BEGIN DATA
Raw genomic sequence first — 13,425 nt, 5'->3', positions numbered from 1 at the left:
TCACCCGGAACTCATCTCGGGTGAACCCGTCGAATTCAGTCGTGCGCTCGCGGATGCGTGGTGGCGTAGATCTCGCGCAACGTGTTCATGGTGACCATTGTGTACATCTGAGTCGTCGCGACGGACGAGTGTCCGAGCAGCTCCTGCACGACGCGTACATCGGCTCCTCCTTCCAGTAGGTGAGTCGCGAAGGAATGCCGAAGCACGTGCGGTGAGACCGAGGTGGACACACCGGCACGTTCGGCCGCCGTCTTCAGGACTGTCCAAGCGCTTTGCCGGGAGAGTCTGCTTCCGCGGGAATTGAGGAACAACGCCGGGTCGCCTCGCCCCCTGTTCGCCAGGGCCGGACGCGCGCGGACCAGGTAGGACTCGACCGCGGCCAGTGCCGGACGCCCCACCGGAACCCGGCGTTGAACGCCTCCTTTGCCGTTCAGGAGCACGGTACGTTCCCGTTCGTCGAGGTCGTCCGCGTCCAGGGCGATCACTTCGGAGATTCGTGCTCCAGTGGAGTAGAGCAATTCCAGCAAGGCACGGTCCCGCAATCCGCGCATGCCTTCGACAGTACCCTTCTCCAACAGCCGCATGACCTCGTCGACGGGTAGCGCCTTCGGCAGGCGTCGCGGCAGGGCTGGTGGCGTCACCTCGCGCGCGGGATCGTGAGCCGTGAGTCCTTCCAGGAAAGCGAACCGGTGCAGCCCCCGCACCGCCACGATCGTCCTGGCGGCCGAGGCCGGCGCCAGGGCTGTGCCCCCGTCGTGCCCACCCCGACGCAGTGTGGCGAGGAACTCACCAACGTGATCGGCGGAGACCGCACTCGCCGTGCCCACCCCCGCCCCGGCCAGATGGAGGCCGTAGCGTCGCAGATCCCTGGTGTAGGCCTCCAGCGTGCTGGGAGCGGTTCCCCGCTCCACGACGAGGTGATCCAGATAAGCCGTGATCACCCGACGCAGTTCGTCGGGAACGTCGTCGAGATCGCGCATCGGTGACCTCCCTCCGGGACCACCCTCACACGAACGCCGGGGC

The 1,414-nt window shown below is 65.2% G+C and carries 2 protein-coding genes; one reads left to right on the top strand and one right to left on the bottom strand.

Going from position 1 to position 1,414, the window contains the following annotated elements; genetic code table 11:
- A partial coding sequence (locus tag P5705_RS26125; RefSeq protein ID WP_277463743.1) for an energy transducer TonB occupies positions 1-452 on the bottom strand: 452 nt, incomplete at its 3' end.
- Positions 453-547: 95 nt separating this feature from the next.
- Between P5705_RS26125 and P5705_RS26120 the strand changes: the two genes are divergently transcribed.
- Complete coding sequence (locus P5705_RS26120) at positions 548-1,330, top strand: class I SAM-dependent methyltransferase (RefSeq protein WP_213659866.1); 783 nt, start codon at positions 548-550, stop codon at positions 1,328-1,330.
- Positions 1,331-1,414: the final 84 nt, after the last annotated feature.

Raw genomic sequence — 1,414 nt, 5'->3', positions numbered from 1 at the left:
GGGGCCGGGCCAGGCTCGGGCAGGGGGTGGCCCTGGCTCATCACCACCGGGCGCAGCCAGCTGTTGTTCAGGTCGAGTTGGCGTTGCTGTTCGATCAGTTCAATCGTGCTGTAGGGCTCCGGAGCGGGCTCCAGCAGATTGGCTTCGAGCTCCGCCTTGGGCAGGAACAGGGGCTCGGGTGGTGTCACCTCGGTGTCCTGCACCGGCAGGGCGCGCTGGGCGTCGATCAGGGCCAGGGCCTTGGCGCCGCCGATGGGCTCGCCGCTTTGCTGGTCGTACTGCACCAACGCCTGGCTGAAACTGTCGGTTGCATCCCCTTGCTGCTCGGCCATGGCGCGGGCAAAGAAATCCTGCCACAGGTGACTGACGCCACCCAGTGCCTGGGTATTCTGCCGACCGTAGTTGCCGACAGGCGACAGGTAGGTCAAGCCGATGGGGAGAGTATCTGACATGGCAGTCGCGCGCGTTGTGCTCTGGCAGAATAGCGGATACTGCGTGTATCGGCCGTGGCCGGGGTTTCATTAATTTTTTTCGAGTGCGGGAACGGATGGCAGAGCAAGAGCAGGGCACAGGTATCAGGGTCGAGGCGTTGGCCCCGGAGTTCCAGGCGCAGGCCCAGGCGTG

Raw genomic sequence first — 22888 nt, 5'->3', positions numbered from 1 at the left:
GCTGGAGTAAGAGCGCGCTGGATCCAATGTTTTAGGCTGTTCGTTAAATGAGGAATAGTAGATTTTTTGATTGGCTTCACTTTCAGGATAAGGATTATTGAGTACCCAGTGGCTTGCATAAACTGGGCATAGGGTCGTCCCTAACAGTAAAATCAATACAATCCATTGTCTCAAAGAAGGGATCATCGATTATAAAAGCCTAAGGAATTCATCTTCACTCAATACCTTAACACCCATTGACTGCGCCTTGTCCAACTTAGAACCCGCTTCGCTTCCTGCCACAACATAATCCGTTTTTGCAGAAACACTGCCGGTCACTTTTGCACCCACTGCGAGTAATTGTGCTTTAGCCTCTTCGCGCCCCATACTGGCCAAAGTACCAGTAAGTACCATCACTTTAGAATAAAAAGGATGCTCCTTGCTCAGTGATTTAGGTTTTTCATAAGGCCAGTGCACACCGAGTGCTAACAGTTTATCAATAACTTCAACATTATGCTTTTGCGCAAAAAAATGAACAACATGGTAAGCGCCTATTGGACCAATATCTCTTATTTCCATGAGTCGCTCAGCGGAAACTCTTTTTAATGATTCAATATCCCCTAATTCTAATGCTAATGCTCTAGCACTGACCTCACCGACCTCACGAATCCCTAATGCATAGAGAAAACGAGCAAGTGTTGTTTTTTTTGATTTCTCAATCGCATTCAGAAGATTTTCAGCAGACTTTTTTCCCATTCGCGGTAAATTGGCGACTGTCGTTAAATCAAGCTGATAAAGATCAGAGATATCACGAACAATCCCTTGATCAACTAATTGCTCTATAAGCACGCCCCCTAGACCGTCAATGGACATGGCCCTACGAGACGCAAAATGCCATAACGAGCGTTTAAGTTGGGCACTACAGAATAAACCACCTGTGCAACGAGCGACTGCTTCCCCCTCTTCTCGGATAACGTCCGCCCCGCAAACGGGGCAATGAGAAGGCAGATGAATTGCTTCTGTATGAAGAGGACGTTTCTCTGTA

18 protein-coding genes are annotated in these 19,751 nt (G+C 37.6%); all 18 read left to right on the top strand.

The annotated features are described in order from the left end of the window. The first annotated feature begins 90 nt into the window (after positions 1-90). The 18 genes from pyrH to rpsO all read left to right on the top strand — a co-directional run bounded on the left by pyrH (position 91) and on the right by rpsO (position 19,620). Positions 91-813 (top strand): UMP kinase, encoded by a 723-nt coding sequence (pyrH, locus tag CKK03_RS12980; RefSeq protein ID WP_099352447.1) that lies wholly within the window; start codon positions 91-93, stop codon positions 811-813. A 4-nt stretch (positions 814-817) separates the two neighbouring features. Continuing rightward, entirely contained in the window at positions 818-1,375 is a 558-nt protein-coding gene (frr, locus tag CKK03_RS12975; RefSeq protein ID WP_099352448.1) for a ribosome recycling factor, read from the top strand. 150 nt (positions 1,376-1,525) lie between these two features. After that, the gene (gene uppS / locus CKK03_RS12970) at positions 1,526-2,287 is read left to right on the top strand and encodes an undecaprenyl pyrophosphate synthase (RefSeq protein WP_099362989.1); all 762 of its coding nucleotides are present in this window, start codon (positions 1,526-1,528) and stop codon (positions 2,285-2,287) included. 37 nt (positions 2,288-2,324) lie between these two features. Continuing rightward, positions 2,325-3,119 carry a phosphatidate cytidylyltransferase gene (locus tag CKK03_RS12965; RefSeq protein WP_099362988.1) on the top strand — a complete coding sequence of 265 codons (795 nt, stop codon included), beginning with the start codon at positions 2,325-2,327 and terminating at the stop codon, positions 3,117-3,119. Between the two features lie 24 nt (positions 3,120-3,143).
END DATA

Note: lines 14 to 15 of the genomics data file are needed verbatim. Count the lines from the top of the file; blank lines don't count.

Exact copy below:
18 protein-coding genes are annotated in these 19,751 nt (G+C 37.6%); all 18 read left to right on the top strand.

The annotated features are described in order from the left end of the window. The first annotated feature begins 90 nt into the window (after positions 1-90). The 18 genes from pyrH to rpsO all read left to right on the top strand — a co-directional run bounded on the left by pyrH (position 91) and on the right by rpsO (position 19,620). Positions 91-813 (top strand): UMP kinase, encoded by a 723-nt coding sequence (pyrH, locus tag CKK03_RS12980; RefSeq protein ID WP_099352447.1) that lies wholly within the window; start codon positions 91-93, stop codon positions 811-813. A 4-nt stretch (positions 814-817) separates the two neighbouring features. Continuing rightward, entirely contained in the window at positions 818-1,375 is a 558-nt protein-coding gene (frr, locus tag CKK03_RS12975; RefSeq protein ID WP_099352448.1) for a ribosome recycling factor, read from the top strand. 150 nt (positions 1,376-1,525) lie between these two features. After that, the gene (gene uppS / locus CKK03_RS12970) at positions 1,526-2,287 is read left to right on the top strand and encodes an undecaprenyl pyrophosphate synthase (RefSeq protein WP_099362989.1); all 762 of its coding nucleotides are present in this window, start codon (positions 1,526-1,528) and stop codon (positions 2,285-2,287) included. 37 nt (positions 2,288-2,324) lie between these two features. Continuing rightward, positions 2,325-3,119 carry a phosphatidate cytidylyltransferase gene (locus tag CKK03_RS12965; RefSeq protein WP_099362988.1) on the top strand — a complete coding sequence of 265 codons (795 nt, stop codon included), beginning with the start codon at positions 2,325-2,327 and terminating at the stop codon, positions 3,117-3,119. Between the two features lie 24 nt (positions 3,120-3,143).